33 Turbulence Spectra, Dissipation and Turbulent Kinetic Energy Budgets in the Stable Boundary Layer over Inhomogeneous Terrain

Monday, 20 June 2016
Alta-Deer Valley (Sheraton Salt Lake City Hotel)
Karmen Babic, University of Zagreb, Zagreb, Croatia; and M. W. Rotach and Z. B. Klaic

Handout (3.3 MB)

The turbulence characteristics of flows over heterogeneous and patchy vegetation still present an ongoing issue, mainly due to the lack of experimental results. In this study we focus on turbulence spectral characteristics, dissipation rate of turbulent kinetic energy (TKE) and budgets of the TKE in the wintertime, night-time boundary layer over inhomogeneous surface. Measurements from a tall mast which was situated in a small deciduous forest were analysed. Measurements at five levels above the canopy height (approximately h=18 m) were influenced by the upwind conditions which represent different types of surfaces. In this study we focus on the combined influence of the roughness sublayer (RSL) found above tall vegetation and the internal boundary layer (IBL).

Results showed that horizontal velocity spectra have the predicted -5/3 slope in the high-frequency range indicating the existence of the inertial subrange at the upper four levels (z>1.5h), but the same is not found for the vertical wind spectra. The lowermost level (2 m above the canopy) is clearly influenced by the roughness elements showing that on average there is no well-defined inertial subrange. Testing the local isotropy hypothesis more thoroughly resulted in a ratio of the horizontal spectral densities (Sv/Su) approaching the 4/3, while the ratio of the vertical to the longitudinal spectral density (Sw/Su) was less than 1 for all levels indicating an anisotropic turbulence above the canopy. The vertical velocity spectra have deviations for the inertial subrange and this is investigated in more detail.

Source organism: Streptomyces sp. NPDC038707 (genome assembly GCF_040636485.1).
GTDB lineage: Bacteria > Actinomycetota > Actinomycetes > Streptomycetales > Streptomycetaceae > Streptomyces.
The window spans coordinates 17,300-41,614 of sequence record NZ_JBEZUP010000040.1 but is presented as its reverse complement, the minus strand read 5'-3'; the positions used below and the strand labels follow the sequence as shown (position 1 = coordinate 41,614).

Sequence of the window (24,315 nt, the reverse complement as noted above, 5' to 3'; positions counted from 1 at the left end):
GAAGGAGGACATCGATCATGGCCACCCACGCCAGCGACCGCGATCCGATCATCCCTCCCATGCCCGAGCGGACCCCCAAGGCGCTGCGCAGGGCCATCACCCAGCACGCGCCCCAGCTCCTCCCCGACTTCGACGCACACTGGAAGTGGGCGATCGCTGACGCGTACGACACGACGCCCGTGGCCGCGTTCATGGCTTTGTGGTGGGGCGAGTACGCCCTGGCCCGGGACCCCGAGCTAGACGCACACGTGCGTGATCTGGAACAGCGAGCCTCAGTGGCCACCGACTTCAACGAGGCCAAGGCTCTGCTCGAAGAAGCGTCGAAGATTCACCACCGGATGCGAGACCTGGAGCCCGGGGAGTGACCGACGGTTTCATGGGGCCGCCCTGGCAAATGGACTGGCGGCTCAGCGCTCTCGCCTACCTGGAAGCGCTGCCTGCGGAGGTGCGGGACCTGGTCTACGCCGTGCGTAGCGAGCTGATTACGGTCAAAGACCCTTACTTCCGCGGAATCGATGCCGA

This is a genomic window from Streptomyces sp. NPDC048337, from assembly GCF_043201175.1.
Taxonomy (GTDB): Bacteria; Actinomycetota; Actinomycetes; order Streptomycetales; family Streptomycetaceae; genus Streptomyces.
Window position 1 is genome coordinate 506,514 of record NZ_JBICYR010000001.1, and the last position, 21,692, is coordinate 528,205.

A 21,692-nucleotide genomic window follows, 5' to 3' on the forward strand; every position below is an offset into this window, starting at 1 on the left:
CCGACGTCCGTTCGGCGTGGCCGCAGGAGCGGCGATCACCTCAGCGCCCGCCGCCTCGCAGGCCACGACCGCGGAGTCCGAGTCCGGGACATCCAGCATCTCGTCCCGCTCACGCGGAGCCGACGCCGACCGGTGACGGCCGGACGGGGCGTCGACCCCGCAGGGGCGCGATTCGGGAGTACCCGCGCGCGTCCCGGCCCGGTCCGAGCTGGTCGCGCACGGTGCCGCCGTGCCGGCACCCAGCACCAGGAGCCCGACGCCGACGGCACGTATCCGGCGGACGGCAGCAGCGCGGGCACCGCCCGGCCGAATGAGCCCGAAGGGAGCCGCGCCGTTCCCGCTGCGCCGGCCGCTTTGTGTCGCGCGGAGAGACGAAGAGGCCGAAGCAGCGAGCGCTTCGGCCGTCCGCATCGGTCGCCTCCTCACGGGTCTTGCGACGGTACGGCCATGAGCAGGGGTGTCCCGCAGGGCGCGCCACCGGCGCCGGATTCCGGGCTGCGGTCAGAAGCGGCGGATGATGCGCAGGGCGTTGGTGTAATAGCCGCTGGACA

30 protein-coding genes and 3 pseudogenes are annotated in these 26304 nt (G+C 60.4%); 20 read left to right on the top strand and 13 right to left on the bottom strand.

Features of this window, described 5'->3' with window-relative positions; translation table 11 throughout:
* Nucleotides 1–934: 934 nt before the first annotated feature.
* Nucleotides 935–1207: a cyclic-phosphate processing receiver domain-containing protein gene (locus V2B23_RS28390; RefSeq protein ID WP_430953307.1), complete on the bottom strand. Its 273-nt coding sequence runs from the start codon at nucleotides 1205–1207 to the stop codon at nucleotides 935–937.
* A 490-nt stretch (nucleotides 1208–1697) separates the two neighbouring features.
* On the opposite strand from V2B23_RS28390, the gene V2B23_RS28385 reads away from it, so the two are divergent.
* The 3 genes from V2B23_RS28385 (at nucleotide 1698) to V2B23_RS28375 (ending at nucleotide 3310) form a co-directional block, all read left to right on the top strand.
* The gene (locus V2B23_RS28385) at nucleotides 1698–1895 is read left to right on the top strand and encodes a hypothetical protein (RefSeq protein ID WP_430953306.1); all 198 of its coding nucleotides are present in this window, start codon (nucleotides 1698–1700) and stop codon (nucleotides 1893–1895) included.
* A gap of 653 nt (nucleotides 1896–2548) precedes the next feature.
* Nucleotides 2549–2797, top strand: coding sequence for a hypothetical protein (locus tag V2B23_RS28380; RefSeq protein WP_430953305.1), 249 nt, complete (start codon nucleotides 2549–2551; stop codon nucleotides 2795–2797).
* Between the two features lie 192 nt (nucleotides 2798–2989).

We found that an appropriate stability function for the non-dimensional dissipation of TKE calculated from spectra in the inertial subrange differs from the classical linear function obtained for the Kansas data. We compared our results with the empirical models of Kaimal et al. (Q J R Meteorol Soc 98:563–589, 1972) and Olesen et al. (Boundary-Layer Meteorol 29: 285–312, 1984). Using Kaimal's model, normalized spectra show that -2/3 slope is followed quite closely for a wide range of frequencies in the inertial subrange. The stability has an important effect on turbulence spectral structure and also on frequencies of spectral peaks. Extending the analysis to the Olesen approach, normalized spectra collapse to one single curve. Finally, analysing the budget terms of the turbulent kinetic energy non-equilibrium conditions are found.

- Indicates paper has been withdrawn from meeting
- Indicates an Award Winner